And now, clearly, they have the congressional access they sought. Ahh, the power of euphemism — what would a death cultist do without the words “choice” and “compassion”?

Compassion and Choices has become the shepherd and sole spokesmen of Oregon’s assisted suicide law — and were intimately involved in writing the Oregon legislation. They have been involved in over 75% of PAS cases in Oregon, and tightly control the media disclosures surrounding these suicides:

The group promoting assisted suicide, so-called “Compassion and Choices (C&C)”, are like the fox in the proverbial chicken coop; in this case the fox is reporting its version to the farmer regarding what is happening in the coop. Members of C&C authored and proclaim they are the stewards of Oregon’s assisted suicide law. They call it “their law”. They have arranged and participated in 3/4ths of Oregon’s assisted suicide cases. Their medical director reported she’d participated in more than 100 doctor-assisted suicides as of March 2005. A physician board-member reported in 2006 that he’d been involved with over forty such patients. Their executive director reported in September 2007 that he has attended more than 36 assisted suicide deaths. He has been involved in preparing the lethal solution. Yet, he is not a doctor.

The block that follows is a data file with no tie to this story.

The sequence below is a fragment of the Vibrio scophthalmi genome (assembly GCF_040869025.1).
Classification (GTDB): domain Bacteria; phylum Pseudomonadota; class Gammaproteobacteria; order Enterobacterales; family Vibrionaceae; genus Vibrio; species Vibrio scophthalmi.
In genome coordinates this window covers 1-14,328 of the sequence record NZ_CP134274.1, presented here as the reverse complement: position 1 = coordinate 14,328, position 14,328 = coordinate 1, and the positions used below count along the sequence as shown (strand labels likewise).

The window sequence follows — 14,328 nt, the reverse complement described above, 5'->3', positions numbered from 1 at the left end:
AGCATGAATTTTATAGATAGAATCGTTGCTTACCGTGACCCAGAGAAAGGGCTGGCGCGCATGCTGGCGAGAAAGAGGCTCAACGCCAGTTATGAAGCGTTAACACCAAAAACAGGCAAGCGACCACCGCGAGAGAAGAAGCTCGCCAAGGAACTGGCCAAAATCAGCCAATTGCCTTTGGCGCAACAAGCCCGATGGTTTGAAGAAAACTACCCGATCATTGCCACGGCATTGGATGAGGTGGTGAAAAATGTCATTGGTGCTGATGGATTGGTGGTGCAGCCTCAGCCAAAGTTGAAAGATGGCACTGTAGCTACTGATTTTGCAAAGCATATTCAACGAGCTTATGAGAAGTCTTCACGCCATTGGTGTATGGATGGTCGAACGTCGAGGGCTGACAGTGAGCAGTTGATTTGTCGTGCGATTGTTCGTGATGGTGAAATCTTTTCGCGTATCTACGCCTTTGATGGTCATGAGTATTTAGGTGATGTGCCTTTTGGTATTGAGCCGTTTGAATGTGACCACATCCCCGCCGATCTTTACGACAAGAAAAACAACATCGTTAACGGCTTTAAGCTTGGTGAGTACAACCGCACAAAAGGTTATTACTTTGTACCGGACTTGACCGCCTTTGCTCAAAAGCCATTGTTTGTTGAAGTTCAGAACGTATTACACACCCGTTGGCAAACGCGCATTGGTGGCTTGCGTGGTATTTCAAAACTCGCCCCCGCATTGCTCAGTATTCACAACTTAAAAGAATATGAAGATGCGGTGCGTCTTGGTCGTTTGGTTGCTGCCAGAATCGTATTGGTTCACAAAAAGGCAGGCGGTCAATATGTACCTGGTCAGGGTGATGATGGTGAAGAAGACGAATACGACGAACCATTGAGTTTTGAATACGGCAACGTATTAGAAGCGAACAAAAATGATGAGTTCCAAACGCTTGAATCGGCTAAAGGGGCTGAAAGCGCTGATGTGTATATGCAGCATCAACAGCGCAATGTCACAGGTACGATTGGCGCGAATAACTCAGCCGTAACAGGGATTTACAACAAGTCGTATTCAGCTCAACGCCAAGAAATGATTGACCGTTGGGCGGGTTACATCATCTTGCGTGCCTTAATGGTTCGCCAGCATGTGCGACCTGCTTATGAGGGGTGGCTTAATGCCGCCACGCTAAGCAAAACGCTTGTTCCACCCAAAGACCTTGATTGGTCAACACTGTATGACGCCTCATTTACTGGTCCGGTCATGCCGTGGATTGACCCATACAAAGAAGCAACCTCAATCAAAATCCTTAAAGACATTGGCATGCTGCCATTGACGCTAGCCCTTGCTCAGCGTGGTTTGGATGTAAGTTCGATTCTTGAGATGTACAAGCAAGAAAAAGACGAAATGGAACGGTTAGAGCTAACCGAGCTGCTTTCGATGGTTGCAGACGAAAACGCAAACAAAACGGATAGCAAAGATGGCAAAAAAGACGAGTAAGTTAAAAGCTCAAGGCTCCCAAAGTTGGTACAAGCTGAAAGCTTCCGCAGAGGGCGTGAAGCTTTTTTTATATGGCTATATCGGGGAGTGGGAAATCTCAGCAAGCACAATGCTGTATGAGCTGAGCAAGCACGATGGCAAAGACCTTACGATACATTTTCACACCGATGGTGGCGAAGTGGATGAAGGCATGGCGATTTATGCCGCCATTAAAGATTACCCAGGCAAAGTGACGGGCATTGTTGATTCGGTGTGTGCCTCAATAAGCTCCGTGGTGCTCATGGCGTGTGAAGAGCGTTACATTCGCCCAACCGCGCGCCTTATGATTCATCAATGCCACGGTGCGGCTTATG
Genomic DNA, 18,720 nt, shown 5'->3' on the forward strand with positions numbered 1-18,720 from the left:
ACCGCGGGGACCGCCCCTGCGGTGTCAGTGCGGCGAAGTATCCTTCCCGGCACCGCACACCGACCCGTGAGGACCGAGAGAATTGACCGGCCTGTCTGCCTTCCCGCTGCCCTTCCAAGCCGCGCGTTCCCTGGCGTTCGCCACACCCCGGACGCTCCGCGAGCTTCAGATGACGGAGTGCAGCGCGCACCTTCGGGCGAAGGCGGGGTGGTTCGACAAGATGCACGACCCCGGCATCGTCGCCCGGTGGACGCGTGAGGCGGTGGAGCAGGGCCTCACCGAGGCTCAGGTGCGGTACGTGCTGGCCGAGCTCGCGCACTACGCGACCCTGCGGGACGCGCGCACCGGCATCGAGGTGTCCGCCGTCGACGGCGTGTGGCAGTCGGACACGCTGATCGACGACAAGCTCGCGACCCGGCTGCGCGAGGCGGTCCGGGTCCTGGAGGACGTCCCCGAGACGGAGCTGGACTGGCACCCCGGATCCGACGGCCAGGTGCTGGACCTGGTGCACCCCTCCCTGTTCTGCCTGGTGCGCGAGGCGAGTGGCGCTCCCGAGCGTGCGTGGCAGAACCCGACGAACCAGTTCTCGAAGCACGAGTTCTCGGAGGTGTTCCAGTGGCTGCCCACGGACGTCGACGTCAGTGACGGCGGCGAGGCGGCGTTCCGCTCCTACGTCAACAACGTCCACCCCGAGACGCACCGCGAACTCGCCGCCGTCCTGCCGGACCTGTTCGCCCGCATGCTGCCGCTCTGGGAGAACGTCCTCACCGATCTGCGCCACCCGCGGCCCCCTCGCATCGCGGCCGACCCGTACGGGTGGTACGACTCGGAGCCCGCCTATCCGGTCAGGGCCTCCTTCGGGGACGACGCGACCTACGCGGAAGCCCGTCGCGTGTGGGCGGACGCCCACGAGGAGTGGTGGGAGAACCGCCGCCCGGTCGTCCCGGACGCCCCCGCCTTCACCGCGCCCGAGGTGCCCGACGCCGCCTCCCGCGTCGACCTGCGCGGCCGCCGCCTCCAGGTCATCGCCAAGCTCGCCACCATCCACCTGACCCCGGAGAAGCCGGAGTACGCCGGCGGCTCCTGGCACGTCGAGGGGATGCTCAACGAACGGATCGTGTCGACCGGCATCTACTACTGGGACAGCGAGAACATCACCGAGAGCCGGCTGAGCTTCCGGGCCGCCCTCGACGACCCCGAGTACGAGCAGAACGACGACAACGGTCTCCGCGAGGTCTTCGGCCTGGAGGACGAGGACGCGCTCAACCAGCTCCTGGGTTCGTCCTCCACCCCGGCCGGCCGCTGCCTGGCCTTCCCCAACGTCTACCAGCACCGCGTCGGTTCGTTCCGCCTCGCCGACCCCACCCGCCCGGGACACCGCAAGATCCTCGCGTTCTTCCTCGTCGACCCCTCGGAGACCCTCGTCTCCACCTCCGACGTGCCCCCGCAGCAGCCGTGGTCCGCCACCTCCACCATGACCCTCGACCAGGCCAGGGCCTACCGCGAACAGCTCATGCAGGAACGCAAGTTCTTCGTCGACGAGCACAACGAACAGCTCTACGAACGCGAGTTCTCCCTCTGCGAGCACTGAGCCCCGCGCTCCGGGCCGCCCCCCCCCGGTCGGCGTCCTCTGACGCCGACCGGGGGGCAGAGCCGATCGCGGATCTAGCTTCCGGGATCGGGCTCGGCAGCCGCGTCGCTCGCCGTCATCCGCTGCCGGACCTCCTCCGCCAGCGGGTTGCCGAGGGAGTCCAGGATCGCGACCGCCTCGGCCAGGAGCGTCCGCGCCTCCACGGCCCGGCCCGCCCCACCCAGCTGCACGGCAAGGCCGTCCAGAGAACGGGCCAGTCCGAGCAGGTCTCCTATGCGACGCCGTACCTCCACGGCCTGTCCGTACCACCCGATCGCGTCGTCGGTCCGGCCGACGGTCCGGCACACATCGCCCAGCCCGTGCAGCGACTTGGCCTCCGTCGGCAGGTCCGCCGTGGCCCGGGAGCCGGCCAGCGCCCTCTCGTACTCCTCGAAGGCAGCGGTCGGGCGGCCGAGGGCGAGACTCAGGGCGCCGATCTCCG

Furthermore, there is no outside audit of PAS cases in Oregon; Neither Oregon’s Department of Health Services nor independent outside auditors may review them — and complications of the procedure are reported only by the prescribing physician, an obvious conflict of interest.

They have been involved in like manner in the PAS cases in Washington as well.

Hyperbole aside, there is plenty of reason for concern when government gets in the business of managing end of life decision making; assisted suicide will be a very tempting option when government desperately tries to reign in runaway costs for care of the elderly and dying.

And you can be sure if they implement these controls that groups like Compassion & Care will have a seat at the table.

Print Friendly, PDF & Email

5 thoughts on “On ‘Death Panels’, Compassion & Choice

  1. One of the things that concerns me with the so-called “death panel” discussion comes from the mouth of President BO, himself, who, when interviewed about how people will be “chosen” for care such as cancer surgery, questioned the wisdom of his grandmother having received expensive care when perhaps a pain pill would have been more appropriate.

    That sends chills up my spine.